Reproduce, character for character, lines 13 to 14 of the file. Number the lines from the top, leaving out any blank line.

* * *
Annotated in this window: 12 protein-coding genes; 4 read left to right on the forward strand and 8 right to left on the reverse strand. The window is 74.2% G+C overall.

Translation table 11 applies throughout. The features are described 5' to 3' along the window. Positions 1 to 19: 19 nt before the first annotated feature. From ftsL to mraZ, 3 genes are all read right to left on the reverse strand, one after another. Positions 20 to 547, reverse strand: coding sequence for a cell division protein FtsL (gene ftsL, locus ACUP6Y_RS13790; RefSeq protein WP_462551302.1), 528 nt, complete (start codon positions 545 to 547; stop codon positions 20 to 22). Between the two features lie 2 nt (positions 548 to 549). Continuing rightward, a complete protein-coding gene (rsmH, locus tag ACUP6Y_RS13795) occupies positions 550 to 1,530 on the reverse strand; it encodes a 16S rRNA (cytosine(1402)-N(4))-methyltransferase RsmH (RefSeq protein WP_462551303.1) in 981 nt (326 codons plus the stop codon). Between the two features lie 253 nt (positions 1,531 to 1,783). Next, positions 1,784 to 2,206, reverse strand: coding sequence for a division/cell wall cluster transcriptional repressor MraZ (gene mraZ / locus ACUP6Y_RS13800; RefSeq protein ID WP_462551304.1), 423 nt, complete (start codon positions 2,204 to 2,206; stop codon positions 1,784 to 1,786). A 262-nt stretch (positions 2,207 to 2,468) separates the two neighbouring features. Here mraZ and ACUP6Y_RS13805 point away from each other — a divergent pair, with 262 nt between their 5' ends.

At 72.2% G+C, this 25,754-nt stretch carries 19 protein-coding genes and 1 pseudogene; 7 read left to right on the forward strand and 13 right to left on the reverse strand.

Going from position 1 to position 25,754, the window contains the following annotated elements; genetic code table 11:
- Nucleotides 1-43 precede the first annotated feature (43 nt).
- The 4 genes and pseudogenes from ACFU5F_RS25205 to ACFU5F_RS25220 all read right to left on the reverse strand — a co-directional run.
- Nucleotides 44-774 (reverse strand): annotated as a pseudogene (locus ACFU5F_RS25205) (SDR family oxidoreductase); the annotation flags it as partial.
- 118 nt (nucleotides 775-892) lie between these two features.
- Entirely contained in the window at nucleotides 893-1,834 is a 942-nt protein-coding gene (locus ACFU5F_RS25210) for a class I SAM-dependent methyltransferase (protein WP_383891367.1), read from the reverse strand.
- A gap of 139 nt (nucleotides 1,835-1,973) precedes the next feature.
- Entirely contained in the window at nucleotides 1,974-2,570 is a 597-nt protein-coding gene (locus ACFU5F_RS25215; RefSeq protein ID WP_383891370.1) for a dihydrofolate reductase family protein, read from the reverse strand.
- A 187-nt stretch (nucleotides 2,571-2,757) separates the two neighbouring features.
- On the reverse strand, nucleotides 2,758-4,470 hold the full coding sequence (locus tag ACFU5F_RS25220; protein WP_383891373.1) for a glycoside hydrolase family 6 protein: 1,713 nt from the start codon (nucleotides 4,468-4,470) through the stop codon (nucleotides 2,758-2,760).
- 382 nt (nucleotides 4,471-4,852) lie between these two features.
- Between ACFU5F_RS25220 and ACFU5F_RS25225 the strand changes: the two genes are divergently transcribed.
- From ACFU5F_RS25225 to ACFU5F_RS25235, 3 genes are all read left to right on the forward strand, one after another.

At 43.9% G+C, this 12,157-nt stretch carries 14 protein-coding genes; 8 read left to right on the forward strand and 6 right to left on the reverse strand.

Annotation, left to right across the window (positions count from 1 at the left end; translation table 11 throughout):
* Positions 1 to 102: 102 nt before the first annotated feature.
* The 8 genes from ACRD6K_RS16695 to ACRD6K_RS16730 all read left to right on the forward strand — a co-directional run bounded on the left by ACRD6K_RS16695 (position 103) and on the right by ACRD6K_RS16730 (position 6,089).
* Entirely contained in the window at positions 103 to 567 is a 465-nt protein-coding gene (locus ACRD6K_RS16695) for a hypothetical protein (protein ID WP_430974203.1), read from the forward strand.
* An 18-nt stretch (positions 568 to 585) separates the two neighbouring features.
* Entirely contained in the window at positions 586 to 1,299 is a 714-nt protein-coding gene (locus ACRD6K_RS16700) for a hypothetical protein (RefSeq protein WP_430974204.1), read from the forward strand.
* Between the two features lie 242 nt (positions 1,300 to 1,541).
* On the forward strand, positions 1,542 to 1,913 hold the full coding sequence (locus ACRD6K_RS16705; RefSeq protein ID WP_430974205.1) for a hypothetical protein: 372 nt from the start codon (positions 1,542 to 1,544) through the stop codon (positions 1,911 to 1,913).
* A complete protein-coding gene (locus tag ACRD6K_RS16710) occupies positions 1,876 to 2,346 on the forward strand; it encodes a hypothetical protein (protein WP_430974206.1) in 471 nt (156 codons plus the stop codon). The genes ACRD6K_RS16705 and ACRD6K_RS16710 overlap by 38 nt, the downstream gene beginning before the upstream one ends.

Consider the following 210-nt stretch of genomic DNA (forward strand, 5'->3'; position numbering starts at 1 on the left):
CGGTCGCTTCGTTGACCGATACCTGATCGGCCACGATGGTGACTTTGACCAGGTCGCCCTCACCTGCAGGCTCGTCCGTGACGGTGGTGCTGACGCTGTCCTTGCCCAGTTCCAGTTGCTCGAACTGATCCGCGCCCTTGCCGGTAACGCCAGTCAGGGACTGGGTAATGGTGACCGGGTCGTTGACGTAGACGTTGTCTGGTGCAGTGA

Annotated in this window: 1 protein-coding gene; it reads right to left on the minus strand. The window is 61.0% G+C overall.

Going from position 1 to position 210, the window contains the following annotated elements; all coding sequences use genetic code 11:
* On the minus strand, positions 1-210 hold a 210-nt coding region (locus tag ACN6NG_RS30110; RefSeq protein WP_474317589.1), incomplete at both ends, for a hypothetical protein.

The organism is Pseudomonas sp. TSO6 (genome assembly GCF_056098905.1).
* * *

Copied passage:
- On the reverse strand, nucleotides 2,758-4,470 hold the full coding sequence (locus tag ACFU5F_RS25220; protein WP_383891373.1) for a glycoside hydrolase family 6 protein: 1,713 nt from the start codon (nucleotides 4,468-4,470) through the stop codon (nucleotides 2,758-2,760).
- 382 nt (nucleotides 4,471-4,852) lie between these two features.